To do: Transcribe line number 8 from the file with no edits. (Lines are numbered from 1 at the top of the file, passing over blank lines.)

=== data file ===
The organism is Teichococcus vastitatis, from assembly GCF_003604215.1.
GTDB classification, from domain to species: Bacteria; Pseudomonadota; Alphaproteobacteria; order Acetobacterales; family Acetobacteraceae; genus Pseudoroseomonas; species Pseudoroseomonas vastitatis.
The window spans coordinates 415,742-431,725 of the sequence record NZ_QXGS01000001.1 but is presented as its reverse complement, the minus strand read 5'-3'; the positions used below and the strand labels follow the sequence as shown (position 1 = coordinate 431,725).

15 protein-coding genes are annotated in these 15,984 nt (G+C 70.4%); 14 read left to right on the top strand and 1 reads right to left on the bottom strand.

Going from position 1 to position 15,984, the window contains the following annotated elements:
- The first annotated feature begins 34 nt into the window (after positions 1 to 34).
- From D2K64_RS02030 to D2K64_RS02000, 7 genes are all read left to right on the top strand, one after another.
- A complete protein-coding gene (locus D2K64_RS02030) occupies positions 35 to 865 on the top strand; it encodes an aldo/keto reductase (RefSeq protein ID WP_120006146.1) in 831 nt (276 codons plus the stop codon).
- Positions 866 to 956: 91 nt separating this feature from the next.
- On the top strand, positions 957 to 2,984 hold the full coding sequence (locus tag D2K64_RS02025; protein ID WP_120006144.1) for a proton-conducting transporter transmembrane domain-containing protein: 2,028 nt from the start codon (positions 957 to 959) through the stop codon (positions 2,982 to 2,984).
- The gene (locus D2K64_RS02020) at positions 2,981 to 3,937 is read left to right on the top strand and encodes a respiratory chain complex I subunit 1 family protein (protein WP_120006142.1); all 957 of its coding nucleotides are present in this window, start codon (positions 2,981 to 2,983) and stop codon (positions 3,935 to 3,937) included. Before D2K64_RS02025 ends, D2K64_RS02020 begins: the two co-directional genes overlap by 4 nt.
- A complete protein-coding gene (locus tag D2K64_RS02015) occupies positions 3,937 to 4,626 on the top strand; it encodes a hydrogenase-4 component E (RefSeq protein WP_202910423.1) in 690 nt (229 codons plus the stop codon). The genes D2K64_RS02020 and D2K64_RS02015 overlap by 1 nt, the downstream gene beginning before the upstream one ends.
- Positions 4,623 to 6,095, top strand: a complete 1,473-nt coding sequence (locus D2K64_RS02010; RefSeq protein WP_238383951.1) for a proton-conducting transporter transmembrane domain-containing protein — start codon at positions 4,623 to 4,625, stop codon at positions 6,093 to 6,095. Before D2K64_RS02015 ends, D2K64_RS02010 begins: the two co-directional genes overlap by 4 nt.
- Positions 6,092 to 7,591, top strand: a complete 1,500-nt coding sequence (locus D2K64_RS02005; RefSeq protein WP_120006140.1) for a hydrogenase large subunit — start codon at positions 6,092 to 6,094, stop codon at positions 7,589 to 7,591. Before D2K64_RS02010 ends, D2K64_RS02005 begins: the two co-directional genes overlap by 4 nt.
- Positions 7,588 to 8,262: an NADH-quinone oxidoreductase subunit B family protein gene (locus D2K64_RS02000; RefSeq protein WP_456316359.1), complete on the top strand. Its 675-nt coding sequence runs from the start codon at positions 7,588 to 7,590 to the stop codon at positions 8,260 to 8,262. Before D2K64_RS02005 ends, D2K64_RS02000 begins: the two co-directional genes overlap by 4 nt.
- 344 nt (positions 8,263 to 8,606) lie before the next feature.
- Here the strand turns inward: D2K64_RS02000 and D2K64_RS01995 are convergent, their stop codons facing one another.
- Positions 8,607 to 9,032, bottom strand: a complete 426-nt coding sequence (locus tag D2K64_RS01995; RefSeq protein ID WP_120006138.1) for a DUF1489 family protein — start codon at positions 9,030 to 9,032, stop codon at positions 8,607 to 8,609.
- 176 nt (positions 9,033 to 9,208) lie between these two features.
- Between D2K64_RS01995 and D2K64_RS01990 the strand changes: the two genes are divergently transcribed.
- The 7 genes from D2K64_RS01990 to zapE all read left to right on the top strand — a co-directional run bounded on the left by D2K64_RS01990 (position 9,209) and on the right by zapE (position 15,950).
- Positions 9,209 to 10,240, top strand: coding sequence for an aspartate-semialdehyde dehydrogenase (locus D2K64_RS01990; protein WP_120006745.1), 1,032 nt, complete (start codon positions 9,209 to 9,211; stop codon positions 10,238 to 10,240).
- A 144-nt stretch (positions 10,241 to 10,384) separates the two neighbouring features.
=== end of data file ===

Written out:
- A complete protein-coding gene (locus D2K64_RS02030) occupies positions 35 to 865 on the top strand; it encodes an aldo/keto reductase (RefSeq protein ID WP_120006146.1) in 831 nt (276 codons plus the stop codon).